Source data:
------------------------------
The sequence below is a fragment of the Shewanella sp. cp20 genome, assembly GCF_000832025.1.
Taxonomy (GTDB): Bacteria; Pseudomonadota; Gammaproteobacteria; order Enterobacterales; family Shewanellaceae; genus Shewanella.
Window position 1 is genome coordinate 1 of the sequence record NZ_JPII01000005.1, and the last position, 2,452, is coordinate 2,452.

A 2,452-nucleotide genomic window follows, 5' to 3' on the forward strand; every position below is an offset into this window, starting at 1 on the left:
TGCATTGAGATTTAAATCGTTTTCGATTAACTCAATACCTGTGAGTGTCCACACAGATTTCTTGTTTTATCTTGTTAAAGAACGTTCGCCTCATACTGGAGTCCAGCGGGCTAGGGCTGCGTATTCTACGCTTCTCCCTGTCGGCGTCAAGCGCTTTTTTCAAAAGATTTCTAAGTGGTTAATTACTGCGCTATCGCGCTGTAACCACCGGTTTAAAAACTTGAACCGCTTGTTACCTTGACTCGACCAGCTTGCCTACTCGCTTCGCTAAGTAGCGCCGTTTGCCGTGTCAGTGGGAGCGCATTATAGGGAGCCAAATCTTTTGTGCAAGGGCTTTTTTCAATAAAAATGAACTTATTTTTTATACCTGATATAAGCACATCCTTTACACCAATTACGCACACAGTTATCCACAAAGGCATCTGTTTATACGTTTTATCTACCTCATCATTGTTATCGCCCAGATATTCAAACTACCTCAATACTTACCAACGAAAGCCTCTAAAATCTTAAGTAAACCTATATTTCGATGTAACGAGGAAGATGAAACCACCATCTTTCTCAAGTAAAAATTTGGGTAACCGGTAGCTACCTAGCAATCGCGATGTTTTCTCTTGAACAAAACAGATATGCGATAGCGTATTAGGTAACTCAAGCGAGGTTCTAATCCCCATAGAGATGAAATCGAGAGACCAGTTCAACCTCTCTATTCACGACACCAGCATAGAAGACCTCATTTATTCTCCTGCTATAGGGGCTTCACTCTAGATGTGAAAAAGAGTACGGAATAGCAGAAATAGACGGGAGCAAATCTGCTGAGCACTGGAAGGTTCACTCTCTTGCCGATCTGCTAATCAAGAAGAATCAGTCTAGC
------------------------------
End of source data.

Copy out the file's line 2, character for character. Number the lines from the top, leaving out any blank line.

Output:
Taxonomy (GTDB): Bacteria; Pseudomonadota; Gammaproteobacteria; order Enterobacterales; family Shewanellaceae; genus Shewanella.